# Sin theta question

## Homework Statement

sorry if the title is not that descriptive

## Homework Equations

i is the imaginary number
e is 2.7...
x is any anlgle in radians that is... um see the example I explain it

sin x = +/- i/2 (1/e^(ix) +/- e^(ix))

I will use a example in atempt at a solution to show you how to use this equation

## The Attempt at a Solution

the first +/- depends on were the angle is located on the unit circle

the second +/- depends on if the angle is smaller or larger than pi/4
- if it is smaller than pi/4 (by the way pi as in 3.14...) just simple enter your angle in the equation above and make the +/- a "-" in its radian measure
- if it is larger than pi/4 take your angle and subtract pi/4 from it and use that as your x and use a "+" instead of minus in the equation

- if anlge is greater than pi/2 use coresponding angle in the first quadrant if you want and just work out the "+/-" in the very begining of the equation

EXAMPLE

I want to know what the sin of 60 degrees is... I know it is SQRT(3)/2 but i'll use the formula above for a demonstration ok...

so 60 degrees in radians is pi/3 which is greater than pi/4 so I have to add pi/4 from pi/3... I'll do this in degrees sense it is easier... 60-45 = 15 degrees

and now what I want to do is take that angle and do 45 minus that angle
45-15 = 30 degrees = pi/6

now just plug this into the equation above
sin x = +/- i/2 (1/e^(ix) +/- e^(ix))
sin x = + i/2 (1/e^((i pi)/6) + e^((i pi)/6) and the calculator gives .8660254038 i
not really sure why it gives the i??? can someone answer that???
if you remove the i this is the exact value for sin pi/3 or simple SQRT(3)/2

try using the equation for other angles for example
sin 1 degree = i/2(1/e^((i pi)/180) - e^((i pi)/180)) = .0174524064 which is the exact value of sin 1 degree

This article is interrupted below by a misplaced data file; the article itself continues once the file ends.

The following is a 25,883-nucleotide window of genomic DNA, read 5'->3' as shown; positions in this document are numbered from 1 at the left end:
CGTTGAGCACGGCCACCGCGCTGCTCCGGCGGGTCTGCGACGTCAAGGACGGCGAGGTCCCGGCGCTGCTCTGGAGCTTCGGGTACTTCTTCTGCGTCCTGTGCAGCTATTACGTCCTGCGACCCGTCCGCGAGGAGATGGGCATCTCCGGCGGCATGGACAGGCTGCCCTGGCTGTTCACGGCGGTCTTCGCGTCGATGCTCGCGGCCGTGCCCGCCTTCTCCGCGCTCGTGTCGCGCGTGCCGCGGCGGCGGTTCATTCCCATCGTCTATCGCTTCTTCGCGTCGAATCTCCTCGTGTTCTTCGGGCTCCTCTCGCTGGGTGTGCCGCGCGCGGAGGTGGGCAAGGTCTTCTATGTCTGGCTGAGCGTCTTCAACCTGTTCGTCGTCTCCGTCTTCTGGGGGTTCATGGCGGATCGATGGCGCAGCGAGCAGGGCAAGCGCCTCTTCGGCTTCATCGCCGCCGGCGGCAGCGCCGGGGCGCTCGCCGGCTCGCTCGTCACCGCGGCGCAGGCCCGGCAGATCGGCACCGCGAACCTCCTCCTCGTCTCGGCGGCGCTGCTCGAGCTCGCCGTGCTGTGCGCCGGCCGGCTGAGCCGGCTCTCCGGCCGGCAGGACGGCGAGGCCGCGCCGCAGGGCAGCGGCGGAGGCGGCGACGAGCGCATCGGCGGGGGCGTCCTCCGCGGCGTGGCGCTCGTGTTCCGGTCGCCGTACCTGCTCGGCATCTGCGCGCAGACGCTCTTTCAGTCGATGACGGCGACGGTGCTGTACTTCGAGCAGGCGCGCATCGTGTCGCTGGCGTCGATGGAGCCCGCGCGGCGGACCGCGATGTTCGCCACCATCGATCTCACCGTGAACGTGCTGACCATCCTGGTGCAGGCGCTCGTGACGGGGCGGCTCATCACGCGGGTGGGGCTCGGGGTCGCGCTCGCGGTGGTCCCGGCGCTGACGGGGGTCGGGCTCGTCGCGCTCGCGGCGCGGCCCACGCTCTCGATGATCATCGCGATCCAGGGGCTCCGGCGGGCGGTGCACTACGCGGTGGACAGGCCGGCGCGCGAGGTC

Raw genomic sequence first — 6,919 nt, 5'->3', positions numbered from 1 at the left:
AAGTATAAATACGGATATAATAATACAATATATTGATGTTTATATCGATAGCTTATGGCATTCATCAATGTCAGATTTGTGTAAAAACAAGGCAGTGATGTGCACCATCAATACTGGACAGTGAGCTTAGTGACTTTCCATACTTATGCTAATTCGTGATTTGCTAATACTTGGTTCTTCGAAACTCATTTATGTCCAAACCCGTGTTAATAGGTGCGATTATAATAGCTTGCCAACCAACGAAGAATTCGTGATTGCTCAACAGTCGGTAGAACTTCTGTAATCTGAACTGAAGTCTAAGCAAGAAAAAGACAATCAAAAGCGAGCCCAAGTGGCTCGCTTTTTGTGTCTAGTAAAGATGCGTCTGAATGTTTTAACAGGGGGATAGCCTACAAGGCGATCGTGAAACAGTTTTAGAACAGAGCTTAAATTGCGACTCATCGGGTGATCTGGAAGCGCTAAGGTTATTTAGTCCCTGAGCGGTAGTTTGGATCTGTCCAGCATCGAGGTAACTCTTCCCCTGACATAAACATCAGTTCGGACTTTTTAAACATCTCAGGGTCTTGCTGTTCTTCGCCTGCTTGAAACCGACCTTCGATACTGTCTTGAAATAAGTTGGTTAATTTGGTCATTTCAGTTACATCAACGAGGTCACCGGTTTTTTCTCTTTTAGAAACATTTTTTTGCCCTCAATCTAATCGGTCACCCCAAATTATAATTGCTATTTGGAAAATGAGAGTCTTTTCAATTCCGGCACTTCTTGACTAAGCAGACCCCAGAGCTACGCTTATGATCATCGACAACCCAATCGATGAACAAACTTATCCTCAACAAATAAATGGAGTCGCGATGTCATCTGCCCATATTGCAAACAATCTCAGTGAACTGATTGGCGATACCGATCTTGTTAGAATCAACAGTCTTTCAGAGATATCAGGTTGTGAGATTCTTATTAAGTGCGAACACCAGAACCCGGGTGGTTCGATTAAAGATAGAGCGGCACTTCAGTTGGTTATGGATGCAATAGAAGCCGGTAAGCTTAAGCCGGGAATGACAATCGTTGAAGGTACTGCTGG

MY QUESTION is how do I go backwards
for example

sin x = +/- i/2 (1/e^(ix) +/- e^(ix)) = SQRT(3)

how do I solve for x???

THANK YOU SO MUCH

## Answers and Replies

Matterwave
Science Advisor
Gold Member
Solving for x is as simple as taking the arcsine...are you trying to solve for x by exclusively using the complex exponential form of sine?

See this article: http://en.wikipedia.org/wiki/Euler's_formula

As far as I can tell, there should be no +/- in the equation, it should all be taken care of.

yes i am trying to solve for x in that formula how do i do this?

vela
Staff Emeritus
Science Advisor
Homework Helper
Education Advisor
You've made using Euler's formula way more complicated than it needs to be. Euler's formula is

$$\sin x = \frac{e^{ix}-e^{-ix}}{2i}$$

for any value of x. You don't have plus or minuses depending on what the value of x is.

To go backwards, let $z=e^{ix}[/tex]. Then [itex]1/z = e^{-ix}$, so the formula becomes:

$$\sin x = \frac{z-\frac{1}{z}}{2i}$$

Solve for z. Once you have z, you can solve for x.

I don't know were to go from here

2i sin x = z - 1/z

Gib Z
Homework Helper
It is a quadratic equation in disguise.